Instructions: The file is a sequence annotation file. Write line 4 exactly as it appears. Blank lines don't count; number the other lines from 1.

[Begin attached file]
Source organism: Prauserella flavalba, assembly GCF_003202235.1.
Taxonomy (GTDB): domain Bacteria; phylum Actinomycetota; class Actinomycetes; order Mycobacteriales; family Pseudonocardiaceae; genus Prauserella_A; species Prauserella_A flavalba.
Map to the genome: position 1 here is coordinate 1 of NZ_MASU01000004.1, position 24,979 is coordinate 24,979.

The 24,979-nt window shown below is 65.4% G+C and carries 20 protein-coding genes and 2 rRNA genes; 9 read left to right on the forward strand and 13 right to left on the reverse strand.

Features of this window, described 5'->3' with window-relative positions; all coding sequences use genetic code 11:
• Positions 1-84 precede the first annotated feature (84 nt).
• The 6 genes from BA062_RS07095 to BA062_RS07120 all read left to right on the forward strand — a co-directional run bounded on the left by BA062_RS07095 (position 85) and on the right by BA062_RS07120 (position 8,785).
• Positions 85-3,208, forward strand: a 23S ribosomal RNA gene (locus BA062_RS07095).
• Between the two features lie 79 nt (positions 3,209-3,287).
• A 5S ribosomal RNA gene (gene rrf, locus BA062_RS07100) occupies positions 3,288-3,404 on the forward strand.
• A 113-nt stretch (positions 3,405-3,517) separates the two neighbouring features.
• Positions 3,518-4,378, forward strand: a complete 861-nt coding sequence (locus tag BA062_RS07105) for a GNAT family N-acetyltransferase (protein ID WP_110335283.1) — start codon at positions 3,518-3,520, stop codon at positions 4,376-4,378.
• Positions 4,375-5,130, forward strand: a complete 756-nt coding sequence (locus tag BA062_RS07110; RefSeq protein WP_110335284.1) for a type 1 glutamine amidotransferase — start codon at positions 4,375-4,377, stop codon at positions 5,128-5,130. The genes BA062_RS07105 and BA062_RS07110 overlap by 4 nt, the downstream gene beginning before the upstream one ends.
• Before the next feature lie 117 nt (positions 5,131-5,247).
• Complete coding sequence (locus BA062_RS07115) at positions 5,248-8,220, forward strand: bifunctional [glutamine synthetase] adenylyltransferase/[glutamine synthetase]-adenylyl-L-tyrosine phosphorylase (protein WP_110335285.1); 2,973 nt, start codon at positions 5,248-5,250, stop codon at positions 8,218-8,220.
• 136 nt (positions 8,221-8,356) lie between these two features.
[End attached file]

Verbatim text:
The 24,979-nt window shown below is 65.4% G+C and carries 20 protein-coding genes and 2 rRNA genes; 9 read left to right on the forward strand and 13 right to left on the reverse strand.